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Where the Crawdads Sing by Delia Owens: A must read for Nature Lovers

Updated: Jan 16

This book review does not contain any spoilers.

“For years, rumors of the "Marsh Girl" have haunted Barkley Cove, a quiet town on the North Carolina coast. So in late 1969, when handsome Chase Andrews is found dead, the locals immediately suspect Kya Clark, the so-called Marsh Girl. But Kya is not what they say. Sensitive and intelligent, she has survived for years alone in the marsh that she calls home, finding friends in the gulls and lessons in the sand. Then the time comes when she yearns to be touched and loved. When two young men from town become intrigued by her wild beauty, Kya opens herself to a new life--until the unthinkable happens.” - description from Amazon

Where the Crawdads Sing by Delia Owens is the first fiction book that I have completed reading in over 5 years. It is a gentle murder mystery that follows the heart wrenching life of Kya. I fell so unbelievably in love with Kya, The Marsh Girl and her painfully beautiful story that it got to the point where I could not put it down. In the final stretch I stayed up until 3am reading it. Then I woke up the next morning and finished the last few chapters.

As readers we get to explore the marshlands on the seaside of North Carolina through the eyes of Kya. A girl who from a young age has been isolated alone in the wilderness. From the very beginning I admired how the author vividly describes nature in a familiar and heartwarming way. Her writing is a nod to the magic and mystery of nature that we all feel deep within us. As the book progresses and Kya grows so does her deep connection with the land, sky, water and especially the gulls. Delia Owens notes in her letter to readers, “Kya is every little girl and one in a million. Kya is all of us.”

I adored the poems that were included throughout the book. They were included in perfect moments and it made you feel more connected to the character and what they were experiencing. This is a small excerpt from pages 214-215 that begins with Kya reflecting on one of her favourite poems....

“Fading Moon, follow

My footsteps

Through light unbroken

By land shadows,

And share my senses

That feel cool

Shoulders of silence.

“Only you know

How one side of a moment

Is stretched by loneliness

For miles

To the other edge,

And how much sky

Is in one breath

When time slides backward

From the sand.” AH

If anyone understood loneliness, the moon would. Drifting back to the predictable cycles of tadpoles and the ballet of fireflies, Kya burrowed deeper into the wordless wilderness. Nature seemed the only stone that would not slip midstream.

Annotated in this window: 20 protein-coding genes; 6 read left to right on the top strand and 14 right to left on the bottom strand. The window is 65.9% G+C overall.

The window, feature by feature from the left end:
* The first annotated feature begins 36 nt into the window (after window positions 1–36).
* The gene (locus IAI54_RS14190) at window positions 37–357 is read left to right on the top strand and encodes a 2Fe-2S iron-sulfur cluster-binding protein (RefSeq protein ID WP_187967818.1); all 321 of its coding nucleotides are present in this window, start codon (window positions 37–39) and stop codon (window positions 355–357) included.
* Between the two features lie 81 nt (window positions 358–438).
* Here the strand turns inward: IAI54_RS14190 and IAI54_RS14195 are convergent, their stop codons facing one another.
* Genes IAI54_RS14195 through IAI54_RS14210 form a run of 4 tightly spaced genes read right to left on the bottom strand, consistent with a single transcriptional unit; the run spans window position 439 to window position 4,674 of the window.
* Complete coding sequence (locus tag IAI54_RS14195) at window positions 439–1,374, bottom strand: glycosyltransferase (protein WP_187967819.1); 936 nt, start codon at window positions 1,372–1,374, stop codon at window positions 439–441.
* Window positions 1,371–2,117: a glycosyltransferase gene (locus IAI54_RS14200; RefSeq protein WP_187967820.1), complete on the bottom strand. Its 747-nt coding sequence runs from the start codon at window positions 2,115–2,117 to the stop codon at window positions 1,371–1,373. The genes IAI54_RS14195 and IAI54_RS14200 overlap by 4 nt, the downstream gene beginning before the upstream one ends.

This book has introduced me to my first book boyfriend, Tate Walker. A man who is sweet, thoughtful, supportive, motivated and bound with nature? Yes please. As Kya’s lifelong friend, his role in the book had me swooning, cursing and sobbing. We all have a desire to be heard, comforted and loved. I feel like Tate is the love we dream for, whether we already found it or not. (Sorry to the partners out there, book crushes just have a way okay!)

As someone who is passionate about nature and studying ecology I find Kyas journey very engaging. Relying on the land for food, shelter, family and friendship leads Kya to discoveries no other man had made and the connection so many of us long for. I wonder if maybe some of the negative reviews come from a place of disconnect from the natural world. When you care for nature, feel the seasons deeply and listen to the whispers of the wild Kyas story does not seem unusual or boring. It’s really fucking awesome.

I did find some of the courtroom chapters to be tough to get through. I think it was the mixture of my anxiety about what was going to happen and the boring courtroom banter. In all fairness though, I was pacing waiting to get answers and the author provides them. Oh, does she ever. You have to get through the courtroom talk to get there though.

Order Where the Crawdads Sing by Delila Owens directly through amazon.

“A strong ocean breeze pushed up the path, so that when she emerged on the beach, at least she had the wind to lean on. She called the gulls and flung large bits of French bread into the air. Then swore louder and meaner than the wind.” Where the Crawdads Sing, pg. 209

Have you read the book? Let me know what you think in the comments!



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